The first few dishes arrived in quick successcion and as we were starving, this was a good thing. 'Mini air-bags' stuffed with Manchego cheese and Iberian bacon, were delicate little mouthfuls of crispy air-puffed wafer filled with saliva-inducing combination of cheese and Iberian bacon; silly name but absolutely delicious. 'Jamon' de Toro: Home-salted Tuna belly painted with Iberian cured ham fat was curiously delicious. Your head tells you it is fish and yet because of the coating of ham fat, it really does make it hard to determine exactly what it is. This is when you know you are being "Adria'd" somehow; your mouth is telling you something completely different to your brain. 'Air-baguette' de Pernil (Pernil being the Catalan word for ham or Jamon) tiny little baguettes arrived beautifully wrapped in Iberian ham but when you bit into it, the pastry is not at all as expected and actually crumbles in a very delicate and pleasing manner in your mouth. Next arrivals were marinated salt cod with tomato nectar and black olive powder. I was worried about the punginess of this dish, given that it was essentially acidulated, uncooked salt cod (or Bacalao) but it was absolutely wonderful; the gently salted cod was a perfect marriage for the sweetness of the tomato nectar and the crunchy toast bases and olive toppings made each mouthful a revelation for me. 'Liquid Ravioli' were a strange and interesting idea; a gelatinous cheese ravioli (of sorts) that exploded in the mouth delivering a cold version of, well, a pasta-less raviolo. Tomato seeds and anchovies from the Bay of Biscay were not a dish of my choosing, although my dining companions loved it and of course it did seem ever so pretty and delicately arranged. No wonder they use tweezers, I couldn't possibly conceive of putting such delicate dishes together without a pair in my hand! Grilled razor clams with ginger, cayenne pepper and lemon 'air' were an interesting creation. Topped with what could only be described as a foam or 'spuma' if you're posh, this was the least pleasant of all the dishes. The lemon foam had an overwhelming soapy quality I would liken to Persil soap powder with abrasive lemon pungency. I love razor clams but found the lemon foam overpowered every other aspect and made the dish very unpleasant.Lobster 'unilateral' cooked with spices 'Al Andalus' was a simplebut lovely dish. A whole split, rather small, lobster with a buttery spice that was very enjoyable indeed, tail meat, claw meat, the lot... all very delicious, no trickery involved whatsoever. Nice to see that some dishes are straightforward; a brave step away from El Bulli style of cooking. Orange salade with Gordal olives, cumin and mint came enrobed in a strangely familiar dressing which we realised was not actually the Gordal olives themselves but rather the olive juice which was used to make a simple and very effective salad dressing. Something we can all recreate, I should think. Rabbit ribs with sparkling garlic mayonnaise (their words, not mine) was like the KFC of rabbit! Superbly crunchy and crispy outer coating with a punchy garlic mayonnaise. Not sure what the 'sparkling' bit was about, probably a reference to a little addition of Cava, perhaps? We may never know. White asparagus with black truffle juice and Iberian ham were lovely and juicy with a perfect pairing of little nuggets of Jamon and an earthy black truffle vinaigrette.The final savoury dish was the confit pork in olive oil with pork rib sauce and Iberian boiled ham; although a nice dish, this was by far the most plain dish of this evening's rather varied menu. It was nice enough but definitely not a show stopper. The desserts on the other hand were exactly that; 'Show stoppers'. Curious little concoctions in every shape, size and colour and the constant production of these intriguing candy floss trees made me crave dessert more than I have ever done in my entire life. Cubed watermelon cocktail, soaked in Sangria was simply more than words could say. A perfectly crisp, fruity, cleansing mouthful with a nice hit of Sangria... I couldn't think of a better dessert for a summer's day. But it was the 'Rottle de Crema Catalana' that kept getting my attention; pastry horns filled with Crema Catalana and crusted in sugar and a smattering of cinnamon. I thought they would be heavy pastry bites and filled with a heavy Crema filling, but the lightness was incredible. In fact, so light were they that I manage to inhale mine within seconds. Absolutely monumental! A dessert I will remember (and crave) for a long while yet.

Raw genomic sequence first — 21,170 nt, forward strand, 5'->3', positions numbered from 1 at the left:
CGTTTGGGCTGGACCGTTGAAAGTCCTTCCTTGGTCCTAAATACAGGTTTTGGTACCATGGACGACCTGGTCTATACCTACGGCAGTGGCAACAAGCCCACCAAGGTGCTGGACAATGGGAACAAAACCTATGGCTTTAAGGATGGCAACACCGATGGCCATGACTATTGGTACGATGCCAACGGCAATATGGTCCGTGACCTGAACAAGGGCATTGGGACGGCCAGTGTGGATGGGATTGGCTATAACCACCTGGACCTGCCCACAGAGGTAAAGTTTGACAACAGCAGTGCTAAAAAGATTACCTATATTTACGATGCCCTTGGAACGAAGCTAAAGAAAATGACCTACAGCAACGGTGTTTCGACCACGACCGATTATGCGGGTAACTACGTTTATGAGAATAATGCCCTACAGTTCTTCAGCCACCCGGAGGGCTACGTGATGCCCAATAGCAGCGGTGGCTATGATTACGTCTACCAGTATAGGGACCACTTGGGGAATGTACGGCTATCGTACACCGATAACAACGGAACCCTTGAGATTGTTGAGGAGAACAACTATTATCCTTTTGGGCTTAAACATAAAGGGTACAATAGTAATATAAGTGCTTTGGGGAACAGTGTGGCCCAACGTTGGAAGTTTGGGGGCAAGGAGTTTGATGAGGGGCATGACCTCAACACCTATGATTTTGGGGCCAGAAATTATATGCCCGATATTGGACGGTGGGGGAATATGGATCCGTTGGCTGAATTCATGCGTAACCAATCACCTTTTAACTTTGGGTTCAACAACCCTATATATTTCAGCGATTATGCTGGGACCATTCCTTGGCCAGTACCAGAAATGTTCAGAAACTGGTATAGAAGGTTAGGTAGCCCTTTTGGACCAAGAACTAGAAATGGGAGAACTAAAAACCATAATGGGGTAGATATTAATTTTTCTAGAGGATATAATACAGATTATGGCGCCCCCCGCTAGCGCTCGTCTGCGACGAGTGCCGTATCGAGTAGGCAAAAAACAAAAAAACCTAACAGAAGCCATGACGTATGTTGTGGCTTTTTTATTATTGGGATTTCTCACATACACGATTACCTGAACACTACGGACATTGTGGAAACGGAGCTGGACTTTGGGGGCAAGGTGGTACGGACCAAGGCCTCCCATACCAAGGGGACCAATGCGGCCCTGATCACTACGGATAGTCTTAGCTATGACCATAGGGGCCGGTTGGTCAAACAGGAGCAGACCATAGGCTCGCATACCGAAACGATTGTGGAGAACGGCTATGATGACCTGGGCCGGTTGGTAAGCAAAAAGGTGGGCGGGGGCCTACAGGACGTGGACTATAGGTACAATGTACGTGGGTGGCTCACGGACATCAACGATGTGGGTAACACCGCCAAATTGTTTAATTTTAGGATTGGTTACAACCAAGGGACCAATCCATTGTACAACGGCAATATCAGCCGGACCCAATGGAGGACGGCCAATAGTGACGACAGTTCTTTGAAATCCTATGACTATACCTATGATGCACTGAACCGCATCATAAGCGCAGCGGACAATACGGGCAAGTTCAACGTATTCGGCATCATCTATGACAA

The last two dishes were rather less serious and more fun than the the other two desserts. Cold and hot chocolate fritters (I do love a good contradiction!) Little round fried donuts filled with a ball of hard frozen chocolate ice cream that stays in tact until you bite into it, when it suddenly explodes in a burst of chocolatey goodness in your mouth. Last but by no means least, my candy floss tree or actually 'Arbol de algodon de Tickets' - most likely set to become the signature way to end your meal and at 5 Euros, why the hell not? Not much to say about the tree other than the number of flavours they had managed to get on this tree were mind-boggling. Lemon zest, lime zest, redcurrants, blackberries, blueberries, wild strawberries, edible flowers... it wasn't just a tree, it was a feat of culinary engineering that was done with such precision, you know you would happily have paid 20 Euros for it, without batting an eyelid.Wow. What an experience. I'm not even sure how on earth I managed to put it into words! The theme behind tickets became more and more apparent as the evening drew on; Cabaret posters on the wall, candy floss, circus lighting with Jamon suspended from the ceiling... it starts to make sense. Still, it is rather bizarre but only in the most pleasing of ways. The prices are surprisingly reasonable; after all the food that we managed to quaff, coupled with many glasses of wine, cava, beer and Sherry, the menu + service didn't amount to more than 60 Euro per person! A bargain if you ask me!
I would love to be able to come back here next year when the menu changes and see what else 'Tickets' will be offering, but I strongly suspect that I only managed to secure this booking by sheer luck and that once the reviews get out for 'Tickets' the world will want a slice of this all-singing, all-dancing, circus exravaganza that is Ferran Adria's newest sensation... Tickets.